While spring is often thought as the worse time of the year for people with allergies, the fall allergy season in Arizona can also be quite troublesome. The increase in rainfall encourages the growth of several native species of grass and weeds. What’s more, plants produce pollen throughout the year and the blooming season for the state’s most common species varies considerably. For instance, junipers bloom in January while ash and cottonwood do so from January to February.
5) How can I reduce my pollen exposure?
On days with high pollen counts, try to stay indoors as much as possible. Keep your windows shut and use the air conditioning. If you have to do any gardening or yard work, consider wearing a mask. If you take any allergy medication, do so before you venture outside. It will prevent the onset of your symptoms, or, at least, reduce them significantly. As soon as you get home, shower and change your clothes. This will keep a great deal of pollen out of your house.
Whether you are new to Phoenix or you have lived here for some time, our specialty allergy doctors know how difficult it can be to live with allergies. Our clinics can assist you with allergy testing, allergy treatments, and any other information in order to keep your allergies in check. Call or visit our website for more information or to schedule an appointment. Remember that we have offices all throughout the Valley- Anthem, Avondale, Phoenix, Scottsdale, and Glendale!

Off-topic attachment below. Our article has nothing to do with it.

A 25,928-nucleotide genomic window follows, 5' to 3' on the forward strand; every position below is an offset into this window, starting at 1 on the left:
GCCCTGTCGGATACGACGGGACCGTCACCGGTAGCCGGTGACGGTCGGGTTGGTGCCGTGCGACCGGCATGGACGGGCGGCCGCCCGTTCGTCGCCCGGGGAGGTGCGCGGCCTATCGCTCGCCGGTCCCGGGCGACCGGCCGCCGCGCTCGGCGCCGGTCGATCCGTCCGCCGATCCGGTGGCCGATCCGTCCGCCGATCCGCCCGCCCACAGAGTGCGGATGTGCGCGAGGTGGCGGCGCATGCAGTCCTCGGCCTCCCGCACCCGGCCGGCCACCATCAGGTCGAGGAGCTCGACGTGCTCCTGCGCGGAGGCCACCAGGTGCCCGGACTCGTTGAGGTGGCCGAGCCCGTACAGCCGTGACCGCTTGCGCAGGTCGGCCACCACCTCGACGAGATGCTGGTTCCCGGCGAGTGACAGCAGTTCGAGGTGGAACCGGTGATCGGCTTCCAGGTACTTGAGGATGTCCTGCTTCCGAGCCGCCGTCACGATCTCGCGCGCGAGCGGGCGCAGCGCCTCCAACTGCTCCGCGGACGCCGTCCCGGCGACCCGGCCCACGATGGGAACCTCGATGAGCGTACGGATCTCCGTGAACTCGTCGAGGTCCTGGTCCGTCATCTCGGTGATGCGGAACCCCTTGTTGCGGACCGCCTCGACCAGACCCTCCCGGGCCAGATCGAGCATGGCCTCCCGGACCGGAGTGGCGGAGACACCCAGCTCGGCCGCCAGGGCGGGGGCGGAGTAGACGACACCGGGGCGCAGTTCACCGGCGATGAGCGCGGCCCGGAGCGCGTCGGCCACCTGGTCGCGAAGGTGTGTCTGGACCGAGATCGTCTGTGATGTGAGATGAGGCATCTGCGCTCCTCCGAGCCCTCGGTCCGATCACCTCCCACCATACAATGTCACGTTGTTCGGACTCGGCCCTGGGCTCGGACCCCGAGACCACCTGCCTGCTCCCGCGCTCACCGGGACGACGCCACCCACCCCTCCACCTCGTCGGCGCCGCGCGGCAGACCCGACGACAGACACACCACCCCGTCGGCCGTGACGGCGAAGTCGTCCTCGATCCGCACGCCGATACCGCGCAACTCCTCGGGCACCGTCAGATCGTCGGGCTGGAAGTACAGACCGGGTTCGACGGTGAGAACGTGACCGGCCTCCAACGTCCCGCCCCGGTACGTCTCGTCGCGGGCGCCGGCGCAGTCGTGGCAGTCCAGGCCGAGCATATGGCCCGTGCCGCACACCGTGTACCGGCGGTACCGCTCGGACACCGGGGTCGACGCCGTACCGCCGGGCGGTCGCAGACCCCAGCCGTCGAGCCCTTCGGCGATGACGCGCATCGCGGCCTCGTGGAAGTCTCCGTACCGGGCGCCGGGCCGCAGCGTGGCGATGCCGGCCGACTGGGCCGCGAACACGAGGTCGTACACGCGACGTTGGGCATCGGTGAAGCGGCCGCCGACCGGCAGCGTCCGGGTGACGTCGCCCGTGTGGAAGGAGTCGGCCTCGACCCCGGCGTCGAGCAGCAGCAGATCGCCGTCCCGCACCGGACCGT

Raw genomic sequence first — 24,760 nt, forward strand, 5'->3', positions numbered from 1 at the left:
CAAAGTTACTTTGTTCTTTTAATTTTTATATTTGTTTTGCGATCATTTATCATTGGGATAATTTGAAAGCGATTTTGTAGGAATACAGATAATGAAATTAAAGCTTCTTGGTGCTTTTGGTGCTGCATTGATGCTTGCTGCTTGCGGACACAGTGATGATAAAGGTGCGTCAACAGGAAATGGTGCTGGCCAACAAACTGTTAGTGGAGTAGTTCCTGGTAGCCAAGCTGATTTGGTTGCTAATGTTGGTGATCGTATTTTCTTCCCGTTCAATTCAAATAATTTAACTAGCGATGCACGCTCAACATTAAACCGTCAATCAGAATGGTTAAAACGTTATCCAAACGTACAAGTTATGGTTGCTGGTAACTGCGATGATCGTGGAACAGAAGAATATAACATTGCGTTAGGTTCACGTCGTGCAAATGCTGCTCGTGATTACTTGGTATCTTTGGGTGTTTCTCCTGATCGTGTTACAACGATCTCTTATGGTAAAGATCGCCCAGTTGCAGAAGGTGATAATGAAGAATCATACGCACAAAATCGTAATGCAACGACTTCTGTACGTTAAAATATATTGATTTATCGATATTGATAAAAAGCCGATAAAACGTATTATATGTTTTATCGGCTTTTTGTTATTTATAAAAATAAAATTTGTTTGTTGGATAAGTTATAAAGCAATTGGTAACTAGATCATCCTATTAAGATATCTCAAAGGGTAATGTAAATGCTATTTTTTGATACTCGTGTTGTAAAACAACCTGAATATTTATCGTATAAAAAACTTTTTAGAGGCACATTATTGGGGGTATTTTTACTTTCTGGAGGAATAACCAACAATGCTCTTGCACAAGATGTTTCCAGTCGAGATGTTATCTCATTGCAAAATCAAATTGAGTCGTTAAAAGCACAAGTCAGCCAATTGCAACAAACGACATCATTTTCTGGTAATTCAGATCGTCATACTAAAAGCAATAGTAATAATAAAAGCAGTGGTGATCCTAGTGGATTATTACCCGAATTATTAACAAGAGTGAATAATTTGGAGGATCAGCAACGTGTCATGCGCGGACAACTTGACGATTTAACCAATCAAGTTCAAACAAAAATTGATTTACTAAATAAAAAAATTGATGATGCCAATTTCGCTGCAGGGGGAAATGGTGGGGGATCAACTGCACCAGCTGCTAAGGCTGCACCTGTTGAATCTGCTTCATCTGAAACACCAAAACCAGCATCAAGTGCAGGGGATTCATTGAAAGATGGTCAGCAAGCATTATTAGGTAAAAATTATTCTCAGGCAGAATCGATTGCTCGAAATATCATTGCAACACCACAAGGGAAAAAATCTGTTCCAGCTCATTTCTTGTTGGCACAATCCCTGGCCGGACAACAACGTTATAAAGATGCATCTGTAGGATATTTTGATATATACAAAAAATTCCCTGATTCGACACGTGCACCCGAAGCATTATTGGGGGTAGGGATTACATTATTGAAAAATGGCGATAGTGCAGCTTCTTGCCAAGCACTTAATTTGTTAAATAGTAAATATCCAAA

“Desert Plants Causing Havoc for Arizona Allergy Sufferers“. allergyarizona.net, Adult and Pediatric Allergy Associates, P.C., 13 Feb. 2019, allergyarizona.net/desert-plants-causing-havoc-for-arizona-allergy-suffers/.
“High Desert Asthma and Allergies-Advice from Asthma Specialists“. allergyarizona.net, Adult and Pediatric Allergy Associates, P.C., 21 Nov. 2016, allergyarizona.net/high-desert-asthma-and-allergies-advice-from-asthma-specialists/.
“5 Tips for Preventing Hay Fever in Arizona“. allergyarizona.net, Adult and Pediatric Allergy Associates, P.C., 15 Nov. 2018, allergyarizona.net/tips-for-preventing-hay-fever-in-arizona/.
While many people move to a desert area to find relief from their allergies, a desert environment might actually trigger allergies. In fact, at least a third of those who live in the Phoenix area experience some level of what is commonly known as “hay fever.” Hay fever means your body is reacting to pollens or mold of some type, and these reactions can take the form of sneezing, watery eyes and nose, congestion or itchiness.
Ragweed is one of the most common allergy-inducing plants across the United States and Phoenix has over a dozen native species of ragweed.